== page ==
When entering a room, do you immediately notice whether you are prettier, plainer, older or younger than the other women there? Do you feel guilty if you are prettier or younger than the women around you, and get more attention from men? Depressed if you are not as attractive?
Though we hate to admit it, we still judge each other on looks, age and sex appeal.
This is terrible, but true. We are relieved when another woman is not much more attractive than we are.
Yet a woman can be put in a tough position: she wants to dress up, she likes the positive attention she gets from looking good, but on the other hand she may risk alienating other women. What to do? There is no right answer.
In our culture, sexual rivalry is encouraged between daughters and mothers, younger women and older women.
But if these stereotypes exist, how can a younger woman look forward to 'growing up' or 'getting older'? - will she just have to try desperately to 'keep look younger'?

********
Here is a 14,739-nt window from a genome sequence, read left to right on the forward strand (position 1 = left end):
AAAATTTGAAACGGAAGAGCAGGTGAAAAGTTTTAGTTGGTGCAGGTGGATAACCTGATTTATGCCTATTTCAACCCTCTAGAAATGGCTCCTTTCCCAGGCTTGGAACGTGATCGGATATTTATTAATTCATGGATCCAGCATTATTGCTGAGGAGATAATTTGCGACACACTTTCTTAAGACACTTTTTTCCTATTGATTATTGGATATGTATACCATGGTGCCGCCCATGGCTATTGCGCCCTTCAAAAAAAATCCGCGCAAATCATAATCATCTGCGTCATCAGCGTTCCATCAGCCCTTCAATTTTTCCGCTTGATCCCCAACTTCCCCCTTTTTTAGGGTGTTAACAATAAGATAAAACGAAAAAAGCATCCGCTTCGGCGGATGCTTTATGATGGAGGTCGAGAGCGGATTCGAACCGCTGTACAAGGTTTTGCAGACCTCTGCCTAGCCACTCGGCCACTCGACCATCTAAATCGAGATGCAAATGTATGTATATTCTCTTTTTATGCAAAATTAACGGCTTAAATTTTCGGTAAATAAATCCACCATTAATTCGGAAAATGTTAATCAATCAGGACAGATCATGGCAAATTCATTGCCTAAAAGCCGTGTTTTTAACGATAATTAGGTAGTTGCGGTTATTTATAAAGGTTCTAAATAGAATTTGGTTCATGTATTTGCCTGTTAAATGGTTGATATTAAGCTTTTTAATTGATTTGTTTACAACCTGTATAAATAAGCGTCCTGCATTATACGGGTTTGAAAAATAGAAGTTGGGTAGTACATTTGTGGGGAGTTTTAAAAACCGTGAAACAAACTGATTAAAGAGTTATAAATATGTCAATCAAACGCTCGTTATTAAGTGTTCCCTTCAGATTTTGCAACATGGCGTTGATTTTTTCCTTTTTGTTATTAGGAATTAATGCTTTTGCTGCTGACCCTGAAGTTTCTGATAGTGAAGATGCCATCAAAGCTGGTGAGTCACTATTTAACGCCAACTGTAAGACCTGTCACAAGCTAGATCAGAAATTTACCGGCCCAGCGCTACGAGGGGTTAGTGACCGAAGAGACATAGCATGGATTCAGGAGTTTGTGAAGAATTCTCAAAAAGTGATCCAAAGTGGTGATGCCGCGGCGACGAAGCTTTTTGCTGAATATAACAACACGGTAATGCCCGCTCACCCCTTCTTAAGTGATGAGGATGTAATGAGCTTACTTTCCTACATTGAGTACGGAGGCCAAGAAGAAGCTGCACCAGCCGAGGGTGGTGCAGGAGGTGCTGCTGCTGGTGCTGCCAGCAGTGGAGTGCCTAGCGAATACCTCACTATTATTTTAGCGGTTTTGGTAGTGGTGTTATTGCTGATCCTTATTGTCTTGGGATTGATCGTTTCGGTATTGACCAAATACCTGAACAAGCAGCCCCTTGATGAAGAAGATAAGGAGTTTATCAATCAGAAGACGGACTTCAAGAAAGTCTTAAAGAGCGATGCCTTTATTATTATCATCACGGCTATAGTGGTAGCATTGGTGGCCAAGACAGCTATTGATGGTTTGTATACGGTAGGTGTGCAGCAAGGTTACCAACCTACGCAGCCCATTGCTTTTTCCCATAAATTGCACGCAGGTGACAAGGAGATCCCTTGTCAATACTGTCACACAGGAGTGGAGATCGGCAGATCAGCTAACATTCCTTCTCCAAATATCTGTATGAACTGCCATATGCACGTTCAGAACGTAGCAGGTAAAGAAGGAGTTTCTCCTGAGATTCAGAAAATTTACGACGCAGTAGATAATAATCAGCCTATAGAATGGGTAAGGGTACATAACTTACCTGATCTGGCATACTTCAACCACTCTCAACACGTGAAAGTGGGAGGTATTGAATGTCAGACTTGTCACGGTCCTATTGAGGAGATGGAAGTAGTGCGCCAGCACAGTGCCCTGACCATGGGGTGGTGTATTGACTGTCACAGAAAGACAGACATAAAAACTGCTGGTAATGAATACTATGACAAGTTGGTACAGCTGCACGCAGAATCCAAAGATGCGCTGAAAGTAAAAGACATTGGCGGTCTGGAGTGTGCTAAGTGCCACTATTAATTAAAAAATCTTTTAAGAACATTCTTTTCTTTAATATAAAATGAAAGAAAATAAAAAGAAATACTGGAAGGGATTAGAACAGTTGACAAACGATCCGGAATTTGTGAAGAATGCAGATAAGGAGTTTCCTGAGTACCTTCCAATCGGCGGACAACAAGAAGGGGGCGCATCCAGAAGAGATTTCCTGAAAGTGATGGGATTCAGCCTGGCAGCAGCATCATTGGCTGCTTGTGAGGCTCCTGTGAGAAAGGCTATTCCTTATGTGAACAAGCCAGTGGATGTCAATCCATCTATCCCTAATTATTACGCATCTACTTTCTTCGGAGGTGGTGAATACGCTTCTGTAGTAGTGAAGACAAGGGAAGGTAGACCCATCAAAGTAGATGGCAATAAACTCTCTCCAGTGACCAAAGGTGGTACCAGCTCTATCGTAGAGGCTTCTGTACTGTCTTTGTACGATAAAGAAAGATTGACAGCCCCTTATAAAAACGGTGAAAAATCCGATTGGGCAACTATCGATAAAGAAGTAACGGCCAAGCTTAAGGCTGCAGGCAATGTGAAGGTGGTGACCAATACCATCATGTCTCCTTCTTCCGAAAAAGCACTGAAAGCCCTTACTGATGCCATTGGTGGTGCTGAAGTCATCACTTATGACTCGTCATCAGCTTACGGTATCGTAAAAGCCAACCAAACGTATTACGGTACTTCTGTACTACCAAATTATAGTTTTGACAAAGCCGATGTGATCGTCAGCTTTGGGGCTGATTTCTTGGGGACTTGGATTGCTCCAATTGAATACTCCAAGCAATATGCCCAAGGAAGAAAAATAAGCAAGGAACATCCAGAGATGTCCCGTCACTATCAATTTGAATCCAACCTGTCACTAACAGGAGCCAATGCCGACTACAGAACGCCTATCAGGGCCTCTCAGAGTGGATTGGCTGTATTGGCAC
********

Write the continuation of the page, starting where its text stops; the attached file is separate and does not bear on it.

The reality is different. It can be more and more fun to be a woman as time goes on. 'Growing up' can feel great, both physically and emotionally. Mature women often have great figures.
Don't forget to ask yourself, the next time you're at a party or a meeting: who's more insecure? The woman with the perfect make-up or the woman with the messy hair?
The fact is, the more insecure a woman is, the more time she is likely to spend on her appearance, because she is desperate to be accepted.
The message she is communicating by spending so much time grooming herself is that she is searching for approval.
WHY MARRIED AND SINGLE WOMEN CAN'T BE FRIENDS
By far the most common complaint when it comes to women's relationships is that women will all too easily drop their female friends when they get involved with a man.
Over and over, single women describe the pain they feel at being sidelined and how hard it is ' breaking up' with a friend they once loved.
A woman getting married or starting a heavy relationship is given as the most frequent reason for a friendship ending unhappily.